The Oxford Dictionary of Slang (pounds 15.99) ed John Ayto is a strange book. the demotic nature of slang makes it a difficult subject to catalogue. You therefore get odd citations like a 1997 Observer quote about Liz Hurley for the c1700 expression "peepers"; and mad entries like "auntie (1792): aunt + ie". The over-succinct alphabetical index and vague chapter headings make the book too turgid for the browser and not serious enough for the academic.
Ian Ousby's Guide to Fiction in English (Cambridge pounds 24.95/ pounds 11.95) is very user-friendly, with writers and novels indexed together. The precises are informative and concise, putting writers in their historical and artistic context. Anthony Lejeune's Concise Dictionary of Foreign Quotations (Stacey pounds 21) - Latin, French, German, Italian and Spanish - suffers a little from lack of context. Ranging from Horace to Pedro Almodovar, it makes fascinating reading (did you know that Rossini said, "Give me a laundry bill and I will put it to music"?), but some dates would have been welcome.
Mike Ashley doesn't skimp on dates in his British Monarchs (Robinson pounds 25), a hefty 800-page tome on 2,000 years of rule in the British Isles. In between exhaustively detailed maps, family trees and time-charts, you can read about the punch-ups between Picts, Celts, Danes and Saxons, and find out who Oswine, Eardwulf and Athelbert were.
The Oxford Companion to Classical Civilization (pounds 30), ed Simon Hornblower, and Antony Spawforth is addictive if, like me, you have only the sketchiest education in classical history. The book is an incredible feat of research, containing such gems as the fact that the law "permitted a kurios ("controller", male representative at law) to sell a daughter or sister into slavery if he discovered she was not a virgin."
The Dictionary of Languages by Andrew Dalby (Bloomsbury pounds 35) details over 400 languages - dead and living - in geographical, anthropological and cultural terms. Dalby provides, in accessible and lucid prose, the history of each language, current diversity of dialects, examples of words and alphabet, and maps of usage. It's an essential source for all linguists and linguaphiles.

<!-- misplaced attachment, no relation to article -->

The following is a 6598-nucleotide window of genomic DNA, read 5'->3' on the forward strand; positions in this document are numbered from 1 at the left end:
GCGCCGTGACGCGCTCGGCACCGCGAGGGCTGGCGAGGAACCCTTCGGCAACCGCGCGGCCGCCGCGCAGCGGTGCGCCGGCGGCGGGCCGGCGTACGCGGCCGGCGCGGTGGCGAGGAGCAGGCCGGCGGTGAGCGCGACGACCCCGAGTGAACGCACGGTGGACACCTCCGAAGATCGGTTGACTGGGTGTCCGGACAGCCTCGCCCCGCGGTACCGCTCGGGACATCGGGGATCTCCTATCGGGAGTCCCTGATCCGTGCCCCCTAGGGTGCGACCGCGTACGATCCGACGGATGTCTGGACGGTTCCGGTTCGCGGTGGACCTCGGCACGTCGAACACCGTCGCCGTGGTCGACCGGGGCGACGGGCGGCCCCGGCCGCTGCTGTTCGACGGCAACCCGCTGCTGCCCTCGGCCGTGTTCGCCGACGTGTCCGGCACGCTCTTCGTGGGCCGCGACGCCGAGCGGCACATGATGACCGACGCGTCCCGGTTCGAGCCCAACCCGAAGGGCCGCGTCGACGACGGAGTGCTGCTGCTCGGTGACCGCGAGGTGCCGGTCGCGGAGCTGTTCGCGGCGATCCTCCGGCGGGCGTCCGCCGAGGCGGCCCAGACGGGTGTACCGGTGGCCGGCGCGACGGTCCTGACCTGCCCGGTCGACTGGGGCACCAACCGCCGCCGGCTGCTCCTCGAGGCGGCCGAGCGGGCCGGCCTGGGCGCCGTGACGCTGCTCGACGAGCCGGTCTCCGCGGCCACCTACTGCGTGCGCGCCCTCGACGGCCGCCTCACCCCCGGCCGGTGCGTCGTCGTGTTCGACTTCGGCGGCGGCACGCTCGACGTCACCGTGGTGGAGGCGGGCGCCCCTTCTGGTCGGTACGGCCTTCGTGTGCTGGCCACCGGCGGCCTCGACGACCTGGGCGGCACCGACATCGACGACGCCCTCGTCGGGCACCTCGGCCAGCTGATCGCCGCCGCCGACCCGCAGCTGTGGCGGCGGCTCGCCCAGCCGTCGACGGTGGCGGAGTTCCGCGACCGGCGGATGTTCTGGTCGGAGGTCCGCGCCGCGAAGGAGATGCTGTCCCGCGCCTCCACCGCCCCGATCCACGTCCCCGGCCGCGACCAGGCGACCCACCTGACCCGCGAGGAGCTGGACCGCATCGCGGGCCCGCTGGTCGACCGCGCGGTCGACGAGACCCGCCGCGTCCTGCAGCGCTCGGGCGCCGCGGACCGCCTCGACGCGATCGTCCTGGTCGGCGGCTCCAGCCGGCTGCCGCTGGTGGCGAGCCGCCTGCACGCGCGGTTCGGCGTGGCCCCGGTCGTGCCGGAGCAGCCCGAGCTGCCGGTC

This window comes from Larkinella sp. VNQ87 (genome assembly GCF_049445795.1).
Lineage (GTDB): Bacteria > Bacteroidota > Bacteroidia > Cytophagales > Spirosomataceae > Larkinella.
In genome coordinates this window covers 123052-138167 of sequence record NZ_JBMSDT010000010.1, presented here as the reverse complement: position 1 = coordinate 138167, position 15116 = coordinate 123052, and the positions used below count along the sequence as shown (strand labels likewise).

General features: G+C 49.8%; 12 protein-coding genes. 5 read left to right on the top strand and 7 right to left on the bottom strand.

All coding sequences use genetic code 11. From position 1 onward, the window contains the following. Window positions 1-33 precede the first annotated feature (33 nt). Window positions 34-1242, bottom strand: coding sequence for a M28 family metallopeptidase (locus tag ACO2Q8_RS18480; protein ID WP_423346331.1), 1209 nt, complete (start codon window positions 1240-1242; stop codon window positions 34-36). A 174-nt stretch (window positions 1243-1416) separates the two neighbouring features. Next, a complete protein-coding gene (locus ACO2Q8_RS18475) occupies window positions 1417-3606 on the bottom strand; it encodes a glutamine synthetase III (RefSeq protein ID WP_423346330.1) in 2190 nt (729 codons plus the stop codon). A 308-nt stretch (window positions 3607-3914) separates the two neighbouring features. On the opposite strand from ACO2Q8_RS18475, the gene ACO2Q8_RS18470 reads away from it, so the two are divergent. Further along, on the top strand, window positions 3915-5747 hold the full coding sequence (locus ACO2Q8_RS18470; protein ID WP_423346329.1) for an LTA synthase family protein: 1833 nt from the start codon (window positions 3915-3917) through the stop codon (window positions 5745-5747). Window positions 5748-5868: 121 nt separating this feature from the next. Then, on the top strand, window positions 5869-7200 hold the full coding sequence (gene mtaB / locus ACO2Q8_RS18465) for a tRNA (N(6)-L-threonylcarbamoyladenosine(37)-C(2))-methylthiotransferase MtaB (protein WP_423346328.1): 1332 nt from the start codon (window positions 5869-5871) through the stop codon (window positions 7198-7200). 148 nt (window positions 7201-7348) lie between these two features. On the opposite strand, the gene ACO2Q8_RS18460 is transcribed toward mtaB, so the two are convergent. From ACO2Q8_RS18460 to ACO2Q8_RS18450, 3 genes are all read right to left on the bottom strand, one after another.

The Oxford History of the Twentieth Century (pounds 25), ed Michael Howard & Roger Louis, is leavened with full-page plates of photographs, posters and paintings. There is also a useful year-by-year table of chronology at the back, split into columns for International Relations, Science and Culture. Twenty-six leading historians provide the text, which is provocative and informative without being dull. It's a shame that the Collins History of the World in the Twentieth Century (HarperCollins, pounds 24.99) by J A S Grenville hasn't achieved the same effect. Its densely printed, double columned pages interspersed occasionally with small monochrome photographs is depressingly reminiscent of double History.
The seas of words in the Oxford Crossword Dictionary (pounds 16.99) makes me feel queasy, but I'm sure there are people out there who would drool over the lists of five-letter-words and six-letter-words and ... so on, up to 16 letters. You couldn't ask for anything more.
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